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The Brooklyn Rail

APR 2019

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APR 2019 Issue
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The Purloined Lyric

Some theses on the epistolary poem:

  1. The epistolary is an elaborate ruse. I write in the second person, but even if I pose you very interesting questions I'm indulging an excuse to talk about myself—maybe in the anticipation that you care about what I have to say, certain in my knowledge that if you don't I'll get away with it first.
  2. Selfishness is the real scandal of the letter's necessary fictions, over and against the open, comparatively boring, secret of its fake privacy. I write you a letter to make eyes at a reader I don't know from Adam.
  3. In their epistolary poem "All I Want By Joni Mitchell" Jo Barchi begins every paragraph "I want," as in: "I want to tell you about when I had crabs so you'll believe I'm sexually adventurous." Barchi indulges a you the faster to slide into the first person singular, the letter's more honest mode. The addressee who scarcely matters in the letter's logic can scarcely reply to it, so the letter is like an exposed nerve, soliciting and recoiling from touch.
  4. Epistolary poems have a third fiction, occasion, which differs from the more famous occasion of the lyric poem to the degree that the latter doesn't pretend to tell you about an event like the news. Letters do: "I'm writing to tell you…" Only you aren't a wire service; you tell people news, probably bad, over the phone. Letters are more contingent, or totally contingent. Contingency, in turn, allows the letter to get deluxe about its aesthetic choices.
  5. Letters aren't for their addressees, but what's a letter without one? In the ninth book of Ovid's Metamorphoses, Byblis writes a letter to her brother confessing her urge to jump his bones. Why resort to a letter? "If shame seals my lips," she says, "a secret letter [littera . . . arcana] shall confess my hidden passions." Reader, I call bullshit—Ovid wants to show you what happens next, an orgy of composition. "She starts and hesitates, writes and condemns the writing / makes a mark, deletes it, alters, faults, approves it," writing, in other words, with the faltering self-critique of a poet. Producing a letter in faultless dactylic hexameters, Ovid's epistolographer becomes, by virtue of her meter, an epic poet too; for thirty-three furious lines Byblis takes the wheel, Ovid's reader buckled into the passenger seat. The brother scarcely reads the letter, which is really sent to you, dear.
  6. Bernadette Mayer removes the addressee line from her letters in Desires of Mothers to Please Others in Letters. Generalizing her address absolutely, Mayer swaps the gossipy thrill of biography in exchange for (her words) a "plural dream of social life."
  7. Mayer thereby literalizes Lacan's aphorism from the seminar on the purloined letter, that "a letter always reaches its destination." For Lacan letter-writing furnishes, mostly, a convenient metaphor: the failure of language to communicate its intended content to its desired target is just language doing the only thing it can do, communicate permissively to anybody who intercepts it. Still, why not take Lacan at his word? It doesn't matter very much, for instance, that Mayer's letters were "written, but never sent." They're already here.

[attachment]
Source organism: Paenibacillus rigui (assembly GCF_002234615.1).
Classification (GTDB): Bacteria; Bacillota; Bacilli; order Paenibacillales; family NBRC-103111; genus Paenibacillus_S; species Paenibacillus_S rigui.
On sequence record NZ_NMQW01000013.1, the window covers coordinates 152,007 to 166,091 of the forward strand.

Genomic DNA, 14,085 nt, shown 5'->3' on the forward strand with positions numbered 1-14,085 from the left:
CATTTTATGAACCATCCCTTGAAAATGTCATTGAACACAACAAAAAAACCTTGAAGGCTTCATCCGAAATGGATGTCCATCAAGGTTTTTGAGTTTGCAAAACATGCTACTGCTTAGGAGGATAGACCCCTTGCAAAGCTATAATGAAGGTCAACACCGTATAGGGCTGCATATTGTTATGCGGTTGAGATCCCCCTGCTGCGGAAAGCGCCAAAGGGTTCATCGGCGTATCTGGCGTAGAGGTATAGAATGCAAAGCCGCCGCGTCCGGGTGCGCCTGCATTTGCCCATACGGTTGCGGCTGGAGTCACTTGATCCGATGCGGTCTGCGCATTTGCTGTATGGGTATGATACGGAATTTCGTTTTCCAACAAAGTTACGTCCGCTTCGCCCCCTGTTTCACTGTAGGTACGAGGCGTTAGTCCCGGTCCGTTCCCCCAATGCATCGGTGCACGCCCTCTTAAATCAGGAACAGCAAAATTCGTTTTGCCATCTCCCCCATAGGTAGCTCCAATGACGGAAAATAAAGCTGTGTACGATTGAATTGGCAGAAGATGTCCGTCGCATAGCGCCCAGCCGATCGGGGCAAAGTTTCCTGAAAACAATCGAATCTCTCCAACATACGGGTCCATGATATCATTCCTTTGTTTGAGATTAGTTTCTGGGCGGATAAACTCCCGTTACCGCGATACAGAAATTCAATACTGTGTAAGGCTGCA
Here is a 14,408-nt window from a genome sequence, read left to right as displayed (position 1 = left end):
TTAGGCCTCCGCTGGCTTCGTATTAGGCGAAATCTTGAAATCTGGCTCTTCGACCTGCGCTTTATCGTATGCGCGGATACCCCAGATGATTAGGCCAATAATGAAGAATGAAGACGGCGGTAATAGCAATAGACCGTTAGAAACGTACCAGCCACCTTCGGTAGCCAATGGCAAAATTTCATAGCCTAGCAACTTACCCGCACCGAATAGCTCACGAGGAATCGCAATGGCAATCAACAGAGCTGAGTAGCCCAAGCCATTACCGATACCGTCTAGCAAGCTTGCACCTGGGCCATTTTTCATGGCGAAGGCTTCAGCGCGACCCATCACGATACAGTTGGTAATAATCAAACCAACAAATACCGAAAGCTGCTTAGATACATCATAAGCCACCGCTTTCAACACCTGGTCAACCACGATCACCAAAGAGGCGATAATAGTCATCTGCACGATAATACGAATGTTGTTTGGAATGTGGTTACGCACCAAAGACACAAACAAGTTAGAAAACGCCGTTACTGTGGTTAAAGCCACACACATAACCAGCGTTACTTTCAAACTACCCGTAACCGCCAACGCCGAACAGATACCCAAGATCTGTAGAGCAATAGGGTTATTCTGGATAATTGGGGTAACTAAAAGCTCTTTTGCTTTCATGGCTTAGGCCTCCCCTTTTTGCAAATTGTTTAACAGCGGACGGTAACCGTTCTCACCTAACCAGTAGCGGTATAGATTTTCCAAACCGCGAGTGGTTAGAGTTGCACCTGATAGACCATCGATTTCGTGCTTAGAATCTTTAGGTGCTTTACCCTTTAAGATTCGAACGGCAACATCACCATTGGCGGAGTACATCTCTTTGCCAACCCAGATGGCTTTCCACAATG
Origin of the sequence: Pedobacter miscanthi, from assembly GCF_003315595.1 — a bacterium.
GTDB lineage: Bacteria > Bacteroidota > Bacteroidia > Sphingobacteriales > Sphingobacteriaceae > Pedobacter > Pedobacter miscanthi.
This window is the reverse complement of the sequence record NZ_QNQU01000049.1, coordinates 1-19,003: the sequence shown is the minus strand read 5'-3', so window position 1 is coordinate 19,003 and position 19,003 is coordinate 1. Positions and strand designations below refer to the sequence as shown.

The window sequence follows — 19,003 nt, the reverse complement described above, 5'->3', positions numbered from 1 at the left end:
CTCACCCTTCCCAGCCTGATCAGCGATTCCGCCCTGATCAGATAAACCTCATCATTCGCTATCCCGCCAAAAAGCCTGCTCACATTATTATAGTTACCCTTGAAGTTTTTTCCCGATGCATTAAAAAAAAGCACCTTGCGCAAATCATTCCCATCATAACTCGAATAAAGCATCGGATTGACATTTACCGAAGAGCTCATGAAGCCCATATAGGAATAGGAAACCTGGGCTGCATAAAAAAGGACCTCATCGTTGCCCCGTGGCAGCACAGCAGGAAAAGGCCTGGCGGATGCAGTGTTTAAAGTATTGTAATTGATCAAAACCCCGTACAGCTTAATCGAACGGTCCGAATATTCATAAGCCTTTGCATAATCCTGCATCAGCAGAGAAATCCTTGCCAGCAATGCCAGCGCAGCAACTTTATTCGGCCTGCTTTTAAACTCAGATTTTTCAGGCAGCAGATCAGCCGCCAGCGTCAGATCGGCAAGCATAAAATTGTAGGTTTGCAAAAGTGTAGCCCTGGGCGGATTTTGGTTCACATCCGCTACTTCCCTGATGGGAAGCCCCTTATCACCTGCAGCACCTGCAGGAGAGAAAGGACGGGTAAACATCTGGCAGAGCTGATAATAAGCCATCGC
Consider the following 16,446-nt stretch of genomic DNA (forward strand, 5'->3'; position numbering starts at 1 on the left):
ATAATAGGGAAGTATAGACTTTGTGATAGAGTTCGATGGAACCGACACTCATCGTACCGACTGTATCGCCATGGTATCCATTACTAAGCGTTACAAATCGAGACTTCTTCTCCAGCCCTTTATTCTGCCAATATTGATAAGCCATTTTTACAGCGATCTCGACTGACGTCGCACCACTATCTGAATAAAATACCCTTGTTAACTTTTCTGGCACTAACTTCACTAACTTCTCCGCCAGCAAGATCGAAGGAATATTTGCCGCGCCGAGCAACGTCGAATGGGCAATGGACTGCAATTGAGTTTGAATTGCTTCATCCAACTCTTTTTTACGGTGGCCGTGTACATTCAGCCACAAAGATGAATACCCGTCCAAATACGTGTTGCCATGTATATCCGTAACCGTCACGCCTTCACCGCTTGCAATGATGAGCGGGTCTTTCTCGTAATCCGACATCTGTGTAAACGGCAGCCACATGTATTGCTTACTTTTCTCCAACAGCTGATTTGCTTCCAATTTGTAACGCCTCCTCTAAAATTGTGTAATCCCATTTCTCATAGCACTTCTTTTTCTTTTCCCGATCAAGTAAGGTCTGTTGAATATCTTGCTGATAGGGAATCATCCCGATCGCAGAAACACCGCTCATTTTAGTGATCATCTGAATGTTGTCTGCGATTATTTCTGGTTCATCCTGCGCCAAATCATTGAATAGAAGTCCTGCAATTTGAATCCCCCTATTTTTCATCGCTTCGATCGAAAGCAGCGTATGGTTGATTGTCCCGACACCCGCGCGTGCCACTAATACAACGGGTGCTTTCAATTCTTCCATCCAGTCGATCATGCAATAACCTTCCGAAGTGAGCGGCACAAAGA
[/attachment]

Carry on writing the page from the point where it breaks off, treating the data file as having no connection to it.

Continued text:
8. On the other hand, letters are only contingently related to the mail: the epistolary is a genre, not a medium. Specifically, it's a genre without a received form. Poets, who like to talk about themselves without constraints, love writing letters, which impose none.
  9. Or almost none. Shiv Kotecha discovers Viktor Shklovsky's avant-garde principle of estrangement at work in Zoo, Or Letters Not About Love. Shklovsky composed his letters to Elsa Triolet, who received them on the constraint that the infatuated Formalist write to her about anything but. "Shklovsky is just as interested in breaking up his thoughts as he is in substantiating them. But it is love that makes this breaking up, or estrangement, possible," Kotecha writes. He calls estrangement, in this instance, "getting blimped by Elsa."
  10. Thinking along Kotecha's lines: if "every letter is a love letter," like one celebrated maxim goes, you could say that's true only in the sense of love that Mayer encodes in Midwinter Day: "So when I write of love, I write of: // Binding referendums, bankruptcy intent . . . / I write of bribery and surgery." Love names a blistering aspiration to totality, and the blithest occasion for any kind of dispatch.
  11. You could also say that love is where the actual, more concrete, desires of the epistolary are hidden in plain sight.
  12. If I've been slipping to distraction between the epistolary as such and the epistolary poem, it's maybe because I've got too much skin in the game. Then again, the poet Niel Rosenthalis wrote to me in a letter recently: "There's not a big whoop-di-doo difference between poetry and prose, or more precisely verse and prose, since if we want compression, quickness of thought, big radiance, a shining-outward-all-around, we can get that in any form." If the epistolary is, as I want to insist, the poetic genre of mediated intimacy, it matters relatively less whether those mediations arrive in the form of lines or sentences.
  13. Quickness of thought: the letter leaps from place to place, taunting response.


Kay Gabriel

Kay Gabriel is a poet and essayist. She’s the author of Elegy Department Spring / Candy Sonnets 1 (BOAAT Press, 2017), the recipient of fellowships from the Poetry Project and Lambda Literary, and recently completed her PhD.


The Brooklyn Rail

APR 2019

All Issues